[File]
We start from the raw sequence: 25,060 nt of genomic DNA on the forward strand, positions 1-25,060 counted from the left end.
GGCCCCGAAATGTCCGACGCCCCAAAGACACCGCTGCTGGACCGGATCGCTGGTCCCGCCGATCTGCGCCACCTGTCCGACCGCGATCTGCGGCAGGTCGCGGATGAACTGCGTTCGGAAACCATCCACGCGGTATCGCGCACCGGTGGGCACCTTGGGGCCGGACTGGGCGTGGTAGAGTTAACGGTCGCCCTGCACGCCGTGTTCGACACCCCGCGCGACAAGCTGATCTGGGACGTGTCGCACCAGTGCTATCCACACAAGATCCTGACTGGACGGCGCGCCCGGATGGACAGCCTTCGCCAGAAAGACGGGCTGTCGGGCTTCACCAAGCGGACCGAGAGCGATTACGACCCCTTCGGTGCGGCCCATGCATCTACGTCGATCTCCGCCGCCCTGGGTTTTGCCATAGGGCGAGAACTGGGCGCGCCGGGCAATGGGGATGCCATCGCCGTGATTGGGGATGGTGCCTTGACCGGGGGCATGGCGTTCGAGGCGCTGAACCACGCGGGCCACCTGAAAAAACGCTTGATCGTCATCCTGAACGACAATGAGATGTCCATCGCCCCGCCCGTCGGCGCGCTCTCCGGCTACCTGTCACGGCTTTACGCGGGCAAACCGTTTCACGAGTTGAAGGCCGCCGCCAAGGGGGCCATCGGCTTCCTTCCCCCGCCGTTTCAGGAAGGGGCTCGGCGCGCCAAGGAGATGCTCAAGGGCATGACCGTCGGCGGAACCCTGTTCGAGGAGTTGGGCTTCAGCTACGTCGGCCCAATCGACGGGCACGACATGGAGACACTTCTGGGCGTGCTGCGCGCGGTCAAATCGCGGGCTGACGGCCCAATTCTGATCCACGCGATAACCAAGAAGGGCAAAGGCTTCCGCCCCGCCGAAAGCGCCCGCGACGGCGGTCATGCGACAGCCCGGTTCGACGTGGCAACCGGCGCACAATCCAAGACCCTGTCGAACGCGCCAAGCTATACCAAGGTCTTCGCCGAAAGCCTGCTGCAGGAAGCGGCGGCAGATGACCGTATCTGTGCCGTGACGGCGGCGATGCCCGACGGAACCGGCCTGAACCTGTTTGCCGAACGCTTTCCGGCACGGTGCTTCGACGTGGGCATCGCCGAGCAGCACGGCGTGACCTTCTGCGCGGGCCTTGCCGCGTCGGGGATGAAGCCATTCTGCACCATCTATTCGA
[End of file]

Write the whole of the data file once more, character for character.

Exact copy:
We start from the raw sequence: 25,060 nt of genomic DNA on the forward strand, positions 1-25,060 counted from the left end.
GGCCCCGAAATGTCCGACGCCCCAAAGACACCGCTGCTGGACCGGATCGCTGGTCCCGCCGATCTGCGCCACCTGTCCGACCGCGATCTGCGGCAGGTCGCGGATGAACTGCGTTCGGAAACCATCCACGCGGTATCGCGCACCGGTGGGCACCTTGGGGCCGGACTGGGCGTGGTAGAGTTAACGGTCGCCCTGCACGCCGTGTTCGACACCCCGCGCGACAAGCTGATCTGGGACGTGTCGCACCAGTGCTATCCACACAAGATCCTGACTGGACGGCGCGCCCGGATGGACAGCCTTCGCCAGAAAGACGGGCTGTCGGGCTTCACCAAGCGGACCGAGAGCGATTACGACCCCTTCGGTGCGGCCCATGCATCTACGTCGATCTCCGCCGCCCTGGGTTTTGCCATAGGGCGAGAACTGGGCGCGCCGGGCAATGGGGATGCCATCGCCGTGATTGGGGATGGTGCCTTGACCGGGGGCATGGCGTTCGAGGCGCTGAACCACGCGGGCCACCTGAAAAAACGCTTGATCGTCATCCTGAACGACAATGAGATGTCCATCGCCCCGCCCGTCGGCGCGCTCTCCGGCTACCTGTCACGGCTTTACGCGGGCAAACCGTTTCACGAGTTGAAGGCCGCCGCCAAGGGGGCCATCGGCTTCCTTCCCCCGCCGTTTCAGGAAGGGGCTCGGCGCGCCAAGGAGATGCTCAAGGGCATGACCGTCGGCGGAACCCTGTTCGAGGAGTTGGGCTTCAGCTACGTCGGCCCAATCGACGGGCACGACATGGAGACACTTCTGGGCGTGCTGCGCGCGGTCAAATCGCGGGCTGACGGCCCAATTCTGATCCACGCGATAACCAAGAAGGGCAAAGGCTTCCGCCCCGCCGAAAGCGCCCGCGACGGCGGTCATGCGACAGCCCGGTTCGACGTGGCAACCGGCGCACAATCCAAGACCCTGTCGAACGCGCCAAGCTATACCAAGGTCTTCGCCGAAAGCCTGCTGCAGGAAGCGGCGGCAGATGACCGTATCTGTGCCGTGACGGCGGCGATGCCCGACGGAACCGGCCTGAACCTGTTTGCCGAACGCTTTCCGGCACGGTGCTTCGACGTGGGCATCGCCGAGCAGCACGGCGTGACCTTCTGCGCGGGCCTTGCCGCGTCGGGGATGAAGCCATTCTGCACCATCTATTCGA